A Manila-Taipei agreement could yield benefits beyond fisheries

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THE Philippines has much to gain from signing a fisheries agreement with Taiwan, and we hope that the Palace delays it no further.

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The need for an agreement resurfaced after the recent standoff between the Philippine Coast Guard and its Taiwanese counterpart. Actually, Taiwan had hoped that the Philippines would sign the pact within the first quarter of 2015, before the fishing season started in April. The rainy season has been forecast to start in the second or third week of June, but with last week’s downpour, it may have already started.

Manila and Taipei have been negotiating a maritime law enforcement cooperation since May 2013, after the Philippine coast guard shot at a Taiwanese fishing boat and killed one of its crew. The Philippines claimed the boat entered our territorial waters, but that was disputed by Taiwan. The problem is that the exclusive economic zones of the Philippines and Taiwan overlap, and in open sea, boundary lines are difficult to ascertain. In any case, the killing sparked a public outrage in Taiwan, which temporarily banned Filipino workers. There were calls for measures that would prevent a similar incident from happening again, and the subsequent meetings to repair bilateral relations led to the crafting of the Fisheries Facilitation Agreement.

“Manila and Taipei have been negotiating a maritime law enforcement cooperation since May 2013, after the Philippine coast guard shot at a Taiwanese fishing boat and killed one of its crew. “

Without tackling boundary delineation, the agreement offers three key provisions. First, it prohibits the use of force when patrolling fishing grounds. Second, a mechanism for informing both sides of an incursion would be created. And last, fishermen detained on either side would be released immediately, along with their seized boats.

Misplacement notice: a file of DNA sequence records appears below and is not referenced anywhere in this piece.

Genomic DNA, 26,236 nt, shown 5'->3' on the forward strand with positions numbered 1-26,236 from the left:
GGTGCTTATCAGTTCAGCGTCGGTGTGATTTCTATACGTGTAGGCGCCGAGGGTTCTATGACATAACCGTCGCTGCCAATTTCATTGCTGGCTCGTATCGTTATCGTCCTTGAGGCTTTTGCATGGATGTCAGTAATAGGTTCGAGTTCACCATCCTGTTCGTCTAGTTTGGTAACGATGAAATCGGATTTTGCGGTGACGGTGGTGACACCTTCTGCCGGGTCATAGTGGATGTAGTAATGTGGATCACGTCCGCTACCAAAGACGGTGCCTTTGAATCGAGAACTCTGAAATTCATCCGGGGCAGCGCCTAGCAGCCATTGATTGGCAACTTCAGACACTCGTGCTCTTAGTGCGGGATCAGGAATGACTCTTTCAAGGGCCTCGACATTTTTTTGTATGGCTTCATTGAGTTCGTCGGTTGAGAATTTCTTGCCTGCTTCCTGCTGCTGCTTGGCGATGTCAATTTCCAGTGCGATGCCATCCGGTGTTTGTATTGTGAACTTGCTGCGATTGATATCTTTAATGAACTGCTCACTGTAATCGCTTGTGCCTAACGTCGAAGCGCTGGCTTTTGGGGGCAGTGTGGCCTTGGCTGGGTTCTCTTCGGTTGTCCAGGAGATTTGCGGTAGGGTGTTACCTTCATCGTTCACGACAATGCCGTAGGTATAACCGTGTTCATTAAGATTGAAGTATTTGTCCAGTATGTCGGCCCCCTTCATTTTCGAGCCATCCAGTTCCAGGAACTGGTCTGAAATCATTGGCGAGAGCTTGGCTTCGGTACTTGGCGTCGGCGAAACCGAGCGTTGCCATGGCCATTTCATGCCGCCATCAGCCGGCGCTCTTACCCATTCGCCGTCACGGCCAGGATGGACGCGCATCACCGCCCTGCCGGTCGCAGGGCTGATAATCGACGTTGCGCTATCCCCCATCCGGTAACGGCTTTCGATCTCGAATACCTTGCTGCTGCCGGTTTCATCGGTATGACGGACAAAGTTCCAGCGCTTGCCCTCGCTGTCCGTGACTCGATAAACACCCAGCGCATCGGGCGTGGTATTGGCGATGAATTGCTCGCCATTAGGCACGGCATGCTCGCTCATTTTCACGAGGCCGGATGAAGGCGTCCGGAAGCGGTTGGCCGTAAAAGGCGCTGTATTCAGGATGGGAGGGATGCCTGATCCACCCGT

As innocuous as the provisions may sound, some people on our side are still wary. They see the Philippines at a disadvantage because its fishing fleet is less developed than that of the Taiwanese. And because the Philippines is less capable of patrolling our seas, they fear that more Taiwanese ships will fish around our northernmost islands. According to an article posted on the East Asia Forum website, the losses to fish poaching in the northern Philippines range from P75 million to P150 million.

Benefits beyond fisheries
While such concerns should not be quickly dismissed, we still think that the Philippines has more to gain from signing the fisheries agreement. For one, joint patrols should complement our coast guard’s capabilities. Taiwan could help keep Taiwanese boats within their waters, the same way that the Philippine Coast Guard could help curb Filipino fishermen from going too far. It would be inconsistent with the idea of cooperation to think of coast guards as escorts in contested waters. And even with our limitations, the Philippines arrested 108 foreign nationals for illegal fishing between 2006 and 2012, according to the East Asia Forum.

Furthermore, signing the pact would have benefits beyond maritime concerns. For instance, it would help repair the image of the Philippines in Taiwan, our closest neighbor. A better image contributes not only to tourist arrivals from Taiwan, perhaps even to attracting more investors from there.

More importantly, it improves people-to-people relations. Incidentally, Taipei and several Taiwanese foundations were major contributors to Filipinos affected by Typhoon Yolanda.

Lastly, warmer relations with Taiwan benefit Filipino overseas workers, estimated to be more than 88,000. They were not only squeezed economically when Taiwan froze hiring in 2013, but they also feared retribution for the murder of that Taiwanese fisherman. Fortunately, those fears did not materialize.

Overall, the benefits of friendship and cooperation outweigh the disadvantages. Clearly, this applies to our maritime relations with our closest northern neighbor.

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